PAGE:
Met de Comrades Marathon vormt de Two Oceans samen de twee grootste ultramarathons op de hele wereld.
In 2004 is de beruchte Chapmans Peak weer in het parcours opgenomen.
Route Type: Circular.
The best news about the Old Mutual Two Oceans is that after four years of having to use the Ou Kaapse Weg, Chapmanís Peak Drive will reopen in December 2003, in time for the 2004 race. The majestic peak, with its fine views of Noordhoek Beach, Hout Bay and the Sentinel Peak is partly the reason why this race is known as "the worldís most beautiful marathon".
The following route description is based on the first-hand experience of Lindsay Weight and Tom Cottrell:
Two mighty ocean currents - one from the Equator and one from the icy Antarctic - collide off the southernmost tip of Africa. It is here, at the fairest Cape of all, during the autumn season of Easter that 8000 runners line up each year to run the most scenically breathtaking marathon in the world.
The first 11 to 13 km are fairly flat and it is an easy run from Newlands through the Cape Town suburbs of Wynberg and Plumstead. These early kilometres are run largely in the dark and the scenery here is unremarkable. This is a good stretch to get pacing right, check on the pre-race plan and to reflect on the task ahead.
As the sun rises, runners catch their first glimpse of the first Ocean. The following easy 6 km stretch from Muizenberg, through St James, Kalk Bay, Clovelly and Fish Hoek provides an opportunity to enjoy the beautiful view of False Bay bordered by the Cape Peninsula Mountains on one side and the Hottentots Holland Mountains on the other. Here you may do battle with the Southeaster: to underrate the effect of its force could cost you a silver medal.
You can expect a friendly reception from Fish Hoek residents as you approach the abrupt, semi-vertical right turn at the far end of town. If you have approached the race with caution up to this point, you will run this section with only a slight pull on the legs. Between 22 and 25 km is a lonely stretch with little to distract you from the gradient.
The first Ocean view disappears as the route takes you along the Kommetjie Road. Next is Sun Valley and Louw's Corner where crowd support is excellent. The halfway mark (28 km) is some way before the deceptive Little Chapman's. This stretch of slight inclines and some flat running provides an opportunity to drink and to mentally prepare for the real test of Chapman's Peak, which lies ahead. Focus on the magnificent view across Noordhoek Beach as the second ocean greets you, rather than on the gradient.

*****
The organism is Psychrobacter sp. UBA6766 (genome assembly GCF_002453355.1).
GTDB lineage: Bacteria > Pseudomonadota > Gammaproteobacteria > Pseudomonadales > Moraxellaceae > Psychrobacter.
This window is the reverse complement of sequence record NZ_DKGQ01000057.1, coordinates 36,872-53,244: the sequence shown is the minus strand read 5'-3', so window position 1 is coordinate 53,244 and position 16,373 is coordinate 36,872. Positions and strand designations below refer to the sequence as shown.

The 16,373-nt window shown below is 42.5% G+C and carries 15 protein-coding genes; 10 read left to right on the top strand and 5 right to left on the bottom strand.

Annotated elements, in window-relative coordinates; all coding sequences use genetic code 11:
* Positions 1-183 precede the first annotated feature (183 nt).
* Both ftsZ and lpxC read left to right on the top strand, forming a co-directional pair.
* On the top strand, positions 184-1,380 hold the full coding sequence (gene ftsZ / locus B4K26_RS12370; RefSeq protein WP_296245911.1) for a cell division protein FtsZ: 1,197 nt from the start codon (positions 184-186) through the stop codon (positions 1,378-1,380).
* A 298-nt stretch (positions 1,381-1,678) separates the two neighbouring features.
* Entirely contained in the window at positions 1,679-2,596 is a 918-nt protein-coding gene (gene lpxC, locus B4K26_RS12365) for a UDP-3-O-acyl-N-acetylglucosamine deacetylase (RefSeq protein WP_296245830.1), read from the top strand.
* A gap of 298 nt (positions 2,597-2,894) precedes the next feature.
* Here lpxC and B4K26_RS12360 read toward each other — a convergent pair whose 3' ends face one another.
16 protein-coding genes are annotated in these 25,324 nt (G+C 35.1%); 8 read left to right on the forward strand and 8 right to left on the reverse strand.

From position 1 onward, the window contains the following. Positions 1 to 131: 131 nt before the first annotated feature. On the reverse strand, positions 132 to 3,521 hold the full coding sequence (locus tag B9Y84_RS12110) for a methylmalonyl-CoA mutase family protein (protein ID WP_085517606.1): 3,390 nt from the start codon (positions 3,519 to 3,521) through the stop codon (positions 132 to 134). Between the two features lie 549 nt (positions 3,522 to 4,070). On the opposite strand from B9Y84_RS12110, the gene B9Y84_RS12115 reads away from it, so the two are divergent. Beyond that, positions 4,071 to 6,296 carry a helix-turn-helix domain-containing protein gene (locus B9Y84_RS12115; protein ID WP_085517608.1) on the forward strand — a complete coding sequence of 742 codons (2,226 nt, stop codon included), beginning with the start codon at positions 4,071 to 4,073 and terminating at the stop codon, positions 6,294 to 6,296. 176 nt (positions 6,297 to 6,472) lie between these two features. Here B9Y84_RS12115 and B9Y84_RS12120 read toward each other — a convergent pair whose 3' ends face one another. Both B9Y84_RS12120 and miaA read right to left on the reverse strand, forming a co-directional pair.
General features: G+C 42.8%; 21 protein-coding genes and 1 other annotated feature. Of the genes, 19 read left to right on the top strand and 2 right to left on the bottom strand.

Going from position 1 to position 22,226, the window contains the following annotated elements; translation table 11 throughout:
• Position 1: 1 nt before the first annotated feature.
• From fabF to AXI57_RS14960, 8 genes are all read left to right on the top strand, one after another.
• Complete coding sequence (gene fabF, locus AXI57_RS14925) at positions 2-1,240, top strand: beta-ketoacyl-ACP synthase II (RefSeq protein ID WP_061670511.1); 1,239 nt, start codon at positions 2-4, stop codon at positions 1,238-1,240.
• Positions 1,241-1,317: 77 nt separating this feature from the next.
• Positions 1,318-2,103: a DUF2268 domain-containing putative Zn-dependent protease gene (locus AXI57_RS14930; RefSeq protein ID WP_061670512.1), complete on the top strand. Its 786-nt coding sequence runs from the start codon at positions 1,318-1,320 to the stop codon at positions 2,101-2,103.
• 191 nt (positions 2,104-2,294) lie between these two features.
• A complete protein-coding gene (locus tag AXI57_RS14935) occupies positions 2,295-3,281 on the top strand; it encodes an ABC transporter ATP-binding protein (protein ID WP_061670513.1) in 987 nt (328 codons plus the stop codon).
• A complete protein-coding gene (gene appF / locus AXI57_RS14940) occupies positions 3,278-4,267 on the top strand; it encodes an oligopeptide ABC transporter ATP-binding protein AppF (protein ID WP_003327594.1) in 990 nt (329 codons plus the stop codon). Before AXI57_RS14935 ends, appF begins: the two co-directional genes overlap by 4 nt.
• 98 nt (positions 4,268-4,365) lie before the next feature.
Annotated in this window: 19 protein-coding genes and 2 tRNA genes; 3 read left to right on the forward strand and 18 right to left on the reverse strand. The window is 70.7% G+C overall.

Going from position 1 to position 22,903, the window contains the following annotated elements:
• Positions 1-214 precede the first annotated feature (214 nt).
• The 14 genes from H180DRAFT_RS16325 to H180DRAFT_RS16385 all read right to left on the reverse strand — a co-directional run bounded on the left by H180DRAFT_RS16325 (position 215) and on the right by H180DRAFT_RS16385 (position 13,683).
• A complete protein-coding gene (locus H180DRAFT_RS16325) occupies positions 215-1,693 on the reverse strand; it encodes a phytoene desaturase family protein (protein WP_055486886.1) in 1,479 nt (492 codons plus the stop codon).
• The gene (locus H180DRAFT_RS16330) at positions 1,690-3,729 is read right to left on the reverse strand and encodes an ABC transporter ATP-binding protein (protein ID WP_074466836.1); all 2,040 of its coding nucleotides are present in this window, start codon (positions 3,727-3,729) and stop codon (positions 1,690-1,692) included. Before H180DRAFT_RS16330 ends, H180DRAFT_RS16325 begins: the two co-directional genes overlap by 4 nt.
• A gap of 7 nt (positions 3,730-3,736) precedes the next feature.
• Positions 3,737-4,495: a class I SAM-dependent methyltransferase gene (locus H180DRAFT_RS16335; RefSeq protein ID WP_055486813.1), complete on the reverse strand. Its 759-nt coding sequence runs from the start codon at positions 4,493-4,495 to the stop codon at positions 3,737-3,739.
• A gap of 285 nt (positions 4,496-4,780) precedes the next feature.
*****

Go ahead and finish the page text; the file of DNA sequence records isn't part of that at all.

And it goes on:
Don't be fooled by the rocky outcrop masquerading as Chapman's Peak - the real one is around the corner, about a kilometre further on. From the 30 km to the 33 km mark, runners are forced to take a slower pace. Perhaps it is just as well because the majestic view of the mountain above and the sea below is one you will never forget. Beware of the enthusiasm that may overtake you here. Each slope appears to be a summit. Restraint now will be rewarded on the other side of the Peak. Sooner than expected, you reach the summit where an exuberant and welcome refreshment point awaits you.
As you descend Chapman's Peak into Hout Bay, your legs take a hammering on a road that is cambered. On entering Hout Bay, you see the imposing Sentinel and you will receive a rousing welcome from local spectators which will lift your spirits and distract you from the discomfort you will experience while you readjust to the flat. Look around and you will see the batteries built by the British during the Napoleonic wars to protect the bay. The bronze statue of a leopard on a rock overlooking the bay honours a leopard who would sit on this rock for hours in days gone by.
The climb to Constantia Nek begins almost imperceptibly at the 40 km mark, outside Kronendal, which boasts the oldest homestead in Hout Bay. The climb becomes harder now, so resolve to keep on running even if it's only a shuffle. (It is also perfectly respectable to walk up this section.) On reaching the summit, you will be greeted by thousands of enthusiastic spectators and badly-needed refreshments.
The summit of Constantia Nek is reached at 45 km but there are still a few nasty surprises in store. Going through Cecelia Forest there are two unpleasant little climbs (with unmentionable names) between 48 km and 50 km, but the sheer beauty of the area and enthusiasm of the crowds pull the runners along. From the Kirstenbosch top gate, continue straight on down the hill. "Older" runners will be very pleased to know that they will once again run past "Harry's Corner". This was lost to Two Oceans in 1986 when the route was diverted to cross Edinburgh Drive via the footbridge. After Harry died, his wife donated a trophy known as the Harry Andrews Trophy which is presented to the first male master in the Two Oceans Marathon.
From Harry's Corner, the route continues via Rhodes Drive past Kirstenbosch Botanical Gardens, with the mountains towering on your left. At 53 km, the route takes a sharp upward turn to the left into Union Avenue. This is a nasty little rise which was christened "Chet's Hill" by the Sunday Centurion runners when they discovered the new route change. This little surprise hill at the end is set to become a legend, just like the man after whom it is named, Chet Sainsbury, race director and monument to road running in the Western Cape.
From here runners remain in the left-hand lane, with the majestic slopes of Devil's Peak looming alongside, and enter the Upper Campus of the University of Cape Town. All the hard work is done, and all that is left is to run the length of the two rugby fields before crossing the finish line. This is the moment you will treasure forever, as you will also cherish each moment of this challenging and awe-inspiring "voyage of discovery".
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